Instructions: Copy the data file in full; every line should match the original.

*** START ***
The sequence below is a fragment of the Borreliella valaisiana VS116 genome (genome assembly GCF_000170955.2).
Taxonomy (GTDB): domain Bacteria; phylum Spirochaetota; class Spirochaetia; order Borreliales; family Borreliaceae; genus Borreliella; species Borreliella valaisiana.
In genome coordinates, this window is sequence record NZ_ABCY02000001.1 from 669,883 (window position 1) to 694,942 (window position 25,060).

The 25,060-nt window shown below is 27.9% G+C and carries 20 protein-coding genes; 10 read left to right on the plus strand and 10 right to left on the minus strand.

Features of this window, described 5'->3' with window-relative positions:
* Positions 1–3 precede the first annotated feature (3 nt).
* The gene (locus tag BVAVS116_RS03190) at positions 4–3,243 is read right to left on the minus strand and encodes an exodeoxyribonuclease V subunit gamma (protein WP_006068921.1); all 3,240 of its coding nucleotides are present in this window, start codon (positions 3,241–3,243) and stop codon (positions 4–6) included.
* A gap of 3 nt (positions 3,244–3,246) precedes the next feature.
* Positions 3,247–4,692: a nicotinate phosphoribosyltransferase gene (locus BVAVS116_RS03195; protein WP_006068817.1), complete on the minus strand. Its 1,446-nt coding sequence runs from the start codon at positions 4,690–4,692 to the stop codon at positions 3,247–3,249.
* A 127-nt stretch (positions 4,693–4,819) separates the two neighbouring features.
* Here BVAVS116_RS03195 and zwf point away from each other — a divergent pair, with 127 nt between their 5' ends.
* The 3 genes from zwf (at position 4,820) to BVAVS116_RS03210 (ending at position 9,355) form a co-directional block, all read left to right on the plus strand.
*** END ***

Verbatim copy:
The sequence below is a fragment of the Borreliella valaisiana VS116 genome (genome assembly GCF_000170955.2).
Taxonomy (GTDB): domain Bacteria; phylum Spirochaetota; class Spirochaetia; order Borreliales; family Borreliaceae; genus Borreliella; species Borreliella valaisiana.
In genome coordinates, this window is sequence record NZ_ABCY02000001.1 from 669,883 (window position 1) to 694,942 (window position 25,060).

The 25,060-nt window shown below is 27.9% G+C and carries 20 protein-coding genes; 10 read left to right on the plus strand and 10 right to left on the minus strand.

Features of this window, described 5'->3' with window-relative positions:
* Positions 1–3 precede the first annotated feature (3 nt).
* The gene (locus tag BVAVS116_RS03190) at positions 4–3,243 is read right to left on the minus strand and encodes an exodeoxyribonuclease V subunit gamma (protein WP_006068921.1); all 3,240 of its coding nucleotides are present in this window, start codon (positions 3,241–3,243) and stop codon (positions 4–6) included.
* A gap of 3 nt (positions 3,244–3,246) precedes the next feature.
* Positions 3,247–4,692: a nicotinate phosphoribosyltransferase gene (locus BVAVS116_RS03195; protein WP_006068817.1), complete on the minus strand. Its 1,446-nt coding sequence runs from the start codon at positions 4,690–4,692 to the stop codon at positions 3,247–3,249.
* A 127-nt stretch (positions 4,693–4,819) separates the two neighbouring features.
* Here BVAVS116_RS03195 and zwf point away from each other — a divergent pair, with 127 nt between their 5' ends.
* The 3 genes from zwf (at position 4,820) to BVAVS116_RS03210 (ending at position 9,355) form a co-directional block, all read left to right on the plus strand.